Florida’s Port Everglades agnostic on emerging technologies in supply chain crunch
Port Everglades “will not impart its will” on harnessing emerging technologies for terminal operators as the port continues to break record numbers of container throughput.
CEO Jonathan Daniels told delegates at the Latin America Ports Forum that Everglades is currently prioritising mitigating ongoing congestion for operatives in its facility.
The Port has continued to reach record numbers caused by the e-commerce driven congestion crisis for the US since summer 2020.
In July 2021, Port Everglades broke its historic high for July with 91,285 TEU, and is confident that it will once again break the 1 million TEU by the end of the fiscal year.
Compared to July 2019, prior to the onset of the pandemic, TEU has surged 29%, which port officials attribute to increased availability of goods from Latin America and higher consumer spending in Florida.
On investment in emerging technologies to improve processes through the port, Daniels said decisions will be made with the ongoing cargo boom in mind.
“The biggest issue we have with [the] need for technology is the congestion mitigation within that. If there are any issues with one of the TOSs going down, it causes an entire chain back-up through the network itself,” Daniels said.
“As good as a technology and a TOS you have, it’s only as good as when you’re operating. We are looking at collectively trying to find the way to mitigate congestion on the port.”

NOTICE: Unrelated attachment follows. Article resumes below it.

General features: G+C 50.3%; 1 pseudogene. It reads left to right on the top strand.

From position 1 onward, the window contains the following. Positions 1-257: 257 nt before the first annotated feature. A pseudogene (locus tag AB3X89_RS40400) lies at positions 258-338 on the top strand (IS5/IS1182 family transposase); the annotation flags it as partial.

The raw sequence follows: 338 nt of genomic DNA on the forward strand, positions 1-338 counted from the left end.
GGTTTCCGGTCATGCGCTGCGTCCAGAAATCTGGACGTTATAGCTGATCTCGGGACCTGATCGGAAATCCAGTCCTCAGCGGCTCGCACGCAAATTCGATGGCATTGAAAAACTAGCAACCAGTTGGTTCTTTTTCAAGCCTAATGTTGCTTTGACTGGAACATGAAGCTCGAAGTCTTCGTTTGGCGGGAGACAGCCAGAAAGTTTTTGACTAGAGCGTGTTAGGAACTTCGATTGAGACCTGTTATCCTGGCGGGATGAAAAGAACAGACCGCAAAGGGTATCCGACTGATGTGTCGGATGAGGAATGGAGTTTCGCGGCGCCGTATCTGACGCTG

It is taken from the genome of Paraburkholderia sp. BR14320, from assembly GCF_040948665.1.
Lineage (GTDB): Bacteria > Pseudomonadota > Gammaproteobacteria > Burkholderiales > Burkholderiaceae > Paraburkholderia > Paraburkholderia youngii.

Daniels noted that the port is considering grant opportunities for camera and gate appointment systems, noting that the port will “[integrate] technology that is necessary” to seamlessly move containers in and out of the port.
“It’s not as easy as just opening up the gates an hour early and keeping them up an hour later. As we see more containers coming through as we see more cargo coming, we need to be able to integrate all levels of technology to make sure we are providing the best facilities for the private sector to come in and be able to move the cargo,” he added.
Everglades, as a landlord port, cooperates with operators and shipping liners allowing opportunities to bring in varied technologies, he outlined.
“We do not impart our will of what technology will and won’t be used.
“I have tried that at other ports very unsuccessfully, looking at ways of mitigating congestion by going to just a single gate structure in Gulf Port. The three terminals we had there went against that – they wanted their own security and check-in gates.
“We do have an obligation to put controls into place that allow us the opportunity to work as an organisation – not the port but all port users as a whole.
“It wouldn’t be a Port Everglades issue – it’s going to be Port Everglades Terminal, Florida International Terminal, Crowley Liner Services [and so on],” Daniels said.